UPDATE to include Hamilton accord: As the cast of Hamilton looks forward to a portion of profits from the blockbuster, The Book of Mormon has paid its workshop actors about $3 million to-date for helping to develop that Broadway smash.
The estimate of royalties is based on financial results for Mormon obtained from the office of New York Attorney General Eric Schneiderman via a Freedom of Information Law request. (Royalties include only the Broadway production, as data from the London production and two national tours weren’t made available.) Chris Boneau, a Mormon spokesman, declined to comment. One Mormon actor who spoke on condition of anonymity said he’s been paid $20,000 to $40,000 a year in royalties.
Late Friday, a lawyer advising the Hamilton cast announced that producers agreed to a deal that “provides for the cast’s participation in the profit stream from the play,” according to the statement from Ronald Shechtman of Pryor Cashman. “There are sufficient particulars to form the bones of an agreement,” he said in an interview. He declined to disclose details, other than that he’d been involved in negotiations for just a couple of weeks. Hamilton opened on Aug. 6, following an acclaimed tryout at the Public Theater.
The discrepancy—millions in royalties for actors in one hit, zero so far for actors in the other—stems from a relatively new arrangement for actors who participate in a show’s development. The change will be the focus of a Town Hall meeting at Actors’ Equity on Monday afternoon. (Shechtman said Actors’ Equity wasn’t involved in the Hamilton deal.)
The traditional arrangement, which Book of Mormon used, dates back to 1974. That’s when director and choreographer Michael Bennett interviewed dancers in a Chelsea gym for what became A Chorus Line. He later arranged for royalties for those dancers and actors. When he wanted to use the same method for his next musical, Ballroom, Actors’ Equity pressed Bennett’s production company to formalize terms, which were hammered out in an all-night session that included Bernard Jacobs of the Shubert Organization. “That contract became the officially approved Actors’ Equity Agreement thereafter,” said John Breglio, Bennett’s lawyer and now a producer. “It was the document all producers were required to sign if they wanted to conduct a workshop.”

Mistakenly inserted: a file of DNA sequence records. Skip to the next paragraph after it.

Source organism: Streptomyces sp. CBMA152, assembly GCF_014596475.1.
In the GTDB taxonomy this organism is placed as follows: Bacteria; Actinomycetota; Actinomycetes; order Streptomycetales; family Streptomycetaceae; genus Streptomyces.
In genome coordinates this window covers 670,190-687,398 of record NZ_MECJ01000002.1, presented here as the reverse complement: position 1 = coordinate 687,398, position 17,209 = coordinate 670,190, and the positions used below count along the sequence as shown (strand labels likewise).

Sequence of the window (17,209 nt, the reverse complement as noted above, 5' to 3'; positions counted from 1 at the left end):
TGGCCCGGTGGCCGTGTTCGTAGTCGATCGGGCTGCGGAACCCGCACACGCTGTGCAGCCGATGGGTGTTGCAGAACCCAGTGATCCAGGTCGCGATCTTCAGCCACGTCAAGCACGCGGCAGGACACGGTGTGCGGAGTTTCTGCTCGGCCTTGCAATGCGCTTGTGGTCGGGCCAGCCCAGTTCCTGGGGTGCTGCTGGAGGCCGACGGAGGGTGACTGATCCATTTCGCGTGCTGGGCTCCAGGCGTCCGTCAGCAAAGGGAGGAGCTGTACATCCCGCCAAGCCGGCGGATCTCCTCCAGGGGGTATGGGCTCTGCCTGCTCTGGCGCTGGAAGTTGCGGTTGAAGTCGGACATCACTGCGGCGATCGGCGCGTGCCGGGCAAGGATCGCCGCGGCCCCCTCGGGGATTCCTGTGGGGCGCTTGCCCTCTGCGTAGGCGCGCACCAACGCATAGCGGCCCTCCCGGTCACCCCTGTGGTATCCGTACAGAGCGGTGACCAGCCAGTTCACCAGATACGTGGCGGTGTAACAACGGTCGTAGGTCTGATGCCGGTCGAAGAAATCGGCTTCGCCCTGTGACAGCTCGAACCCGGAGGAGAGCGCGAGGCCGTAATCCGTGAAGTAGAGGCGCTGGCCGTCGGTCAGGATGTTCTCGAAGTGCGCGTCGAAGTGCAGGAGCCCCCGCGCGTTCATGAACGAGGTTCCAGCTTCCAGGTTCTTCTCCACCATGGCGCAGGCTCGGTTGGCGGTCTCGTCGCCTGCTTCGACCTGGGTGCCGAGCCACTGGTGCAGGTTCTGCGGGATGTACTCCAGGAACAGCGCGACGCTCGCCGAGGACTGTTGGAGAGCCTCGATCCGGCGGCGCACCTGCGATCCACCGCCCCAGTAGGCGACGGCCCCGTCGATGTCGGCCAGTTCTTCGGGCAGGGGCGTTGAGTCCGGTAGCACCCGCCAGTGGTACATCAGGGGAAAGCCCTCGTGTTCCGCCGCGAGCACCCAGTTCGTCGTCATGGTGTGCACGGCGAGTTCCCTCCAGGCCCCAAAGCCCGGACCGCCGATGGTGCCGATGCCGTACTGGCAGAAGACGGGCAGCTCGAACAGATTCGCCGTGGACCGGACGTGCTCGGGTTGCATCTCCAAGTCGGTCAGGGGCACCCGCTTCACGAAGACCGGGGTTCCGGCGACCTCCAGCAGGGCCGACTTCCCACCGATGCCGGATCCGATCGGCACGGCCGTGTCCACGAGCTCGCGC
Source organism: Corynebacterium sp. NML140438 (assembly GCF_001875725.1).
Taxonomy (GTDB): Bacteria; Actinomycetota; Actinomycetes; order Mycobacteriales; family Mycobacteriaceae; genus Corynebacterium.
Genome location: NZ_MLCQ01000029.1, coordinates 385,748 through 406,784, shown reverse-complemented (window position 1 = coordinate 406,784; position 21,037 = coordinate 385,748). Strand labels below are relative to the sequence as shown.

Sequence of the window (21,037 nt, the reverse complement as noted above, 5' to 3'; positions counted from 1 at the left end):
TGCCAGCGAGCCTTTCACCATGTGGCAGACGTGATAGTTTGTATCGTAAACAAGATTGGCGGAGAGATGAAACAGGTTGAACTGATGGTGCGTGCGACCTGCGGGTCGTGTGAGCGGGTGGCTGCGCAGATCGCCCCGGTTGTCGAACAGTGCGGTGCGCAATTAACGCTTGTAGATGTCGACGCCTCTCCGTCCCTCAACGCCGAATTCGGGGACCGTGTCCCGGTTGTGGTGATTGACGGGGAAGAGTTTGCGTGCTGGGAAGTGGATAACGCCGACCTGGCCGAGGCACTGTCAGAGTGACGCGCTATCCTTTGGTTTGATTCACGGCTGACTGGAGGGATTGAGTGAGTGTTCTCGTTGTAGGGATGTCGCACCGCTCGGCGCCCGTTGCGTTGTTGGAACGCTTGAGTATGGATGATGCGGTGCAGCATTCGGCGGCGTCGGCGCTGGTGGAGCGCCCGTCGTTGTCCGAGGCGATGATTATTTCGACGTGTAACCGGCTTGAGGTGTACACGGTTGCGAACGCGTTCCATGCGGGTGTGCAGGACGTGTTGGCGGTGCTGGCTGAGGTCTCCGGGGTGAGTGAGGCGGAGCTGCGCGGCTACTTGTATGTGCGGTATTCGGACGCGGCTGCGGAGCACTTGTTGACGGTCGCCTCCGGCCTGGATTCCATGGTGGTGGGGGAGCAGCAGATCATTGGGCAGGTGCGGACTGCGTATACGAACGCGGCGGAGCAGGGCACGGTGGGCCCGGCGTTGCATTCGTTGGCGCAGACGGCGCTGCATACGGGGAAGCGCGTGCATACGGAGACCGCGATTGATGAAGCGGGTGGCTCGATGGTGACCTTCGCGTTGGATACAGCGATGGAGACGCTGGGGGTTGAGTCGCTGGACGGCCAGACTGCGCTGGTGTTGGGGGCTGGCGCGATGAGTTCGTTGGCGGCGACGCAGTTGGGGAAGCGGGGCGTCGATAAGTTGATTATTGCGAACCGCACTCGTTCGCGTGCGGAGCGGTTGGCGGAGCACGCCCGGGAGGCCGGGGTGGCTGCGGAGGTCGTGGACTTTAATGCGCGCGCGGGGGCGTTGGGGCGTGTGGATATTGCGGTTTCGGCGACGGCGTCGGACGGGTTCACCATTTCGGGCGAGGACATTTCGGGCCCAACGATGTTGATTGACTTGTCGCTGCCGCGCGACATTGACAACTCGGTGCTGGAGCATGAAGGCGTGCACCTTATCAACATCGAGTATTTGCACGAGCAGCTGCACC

In exchange for paying actors a reduced fee and getting access to their ideas from the rehearsal room, the producers give the actors a share in the show’s potential success. The performers earn a minimum salary of $631 per five-day week and $757 per six-day week, according to the Equity website. As a group they usually share in about 1.5% of weekly operating profit, as well as part of subsidiary rights income, such as stock or amateur rights or a movie sale. The contract also requires producers to offer workshop actors the same roles in the first production, or buy them out for four weeks of the minimum union salary, currently $1,917 a week.
Mormon actors earned their enviable annuity by appearing in two workshops in 2010: one from mid-January to mid-February, the other in August. Around that time, the new “developmental lab” began proliferating. In this agreement, the producers pay actors $1,000 a week, but the performers aren’t entitled to buyouts if they’re replaced, or to royalties when the show’s produced.
Michael Cassara, a casting director, said in an interview that the first developmental lab he was aware of was in 2010 for a musical called Fat Camp, previously presented at the New York Musical Festival. The producers included Carl Levin, the business manager of the Tony Awards, and Dodger Theatricals (Jersey Boys). Levin and Michael David, president of The Dodgers, didn’t return calls. (Late last year, the Vineyard Theatre staged a version of Fat Camp, called Gigantic.)
Frozen, Freaky Friday, Bull Durham, Charlie & the Chocolate Factory and Monsoon Wedding are among the musicals in the works that have issued casting notices for developmental labs. “There is actor outcry about the fact that the lab exists and has superseded workshops,” Cassara said. “I believe it’s an internal matter for the membership of Actors’ Equity.”
Maria Somma, an Actors’ Equity spokeswoman, said she couldn’t make anyone available at the union, which called the meeting for members who’ve been in a lab or workshop in the last two years. Cassara points out that lab contracts offer better salaries than workshops, and royalties are negligible if a show flops — or moot if it isn’t produced. Producer Ken Davenport said on his blog that producers “would rather spend a little more upfront” and not have obligations going forward. Royalties aren’t the issue, he said. “Giving the art a chance to breathe without weighing down the show’s development expenses is.”
An anonymous Twitter account, #Stand4Ham, had urged royalties for the Hamilton cast. Leslie Odom Jr., who plays Aaron Burr to great acclaim in the lucrative musical, retweeted such posts as, “Their fingerprints are on the work there forever. Forever.” Sam Rudy, a Hamilton spokesman, declined to comment.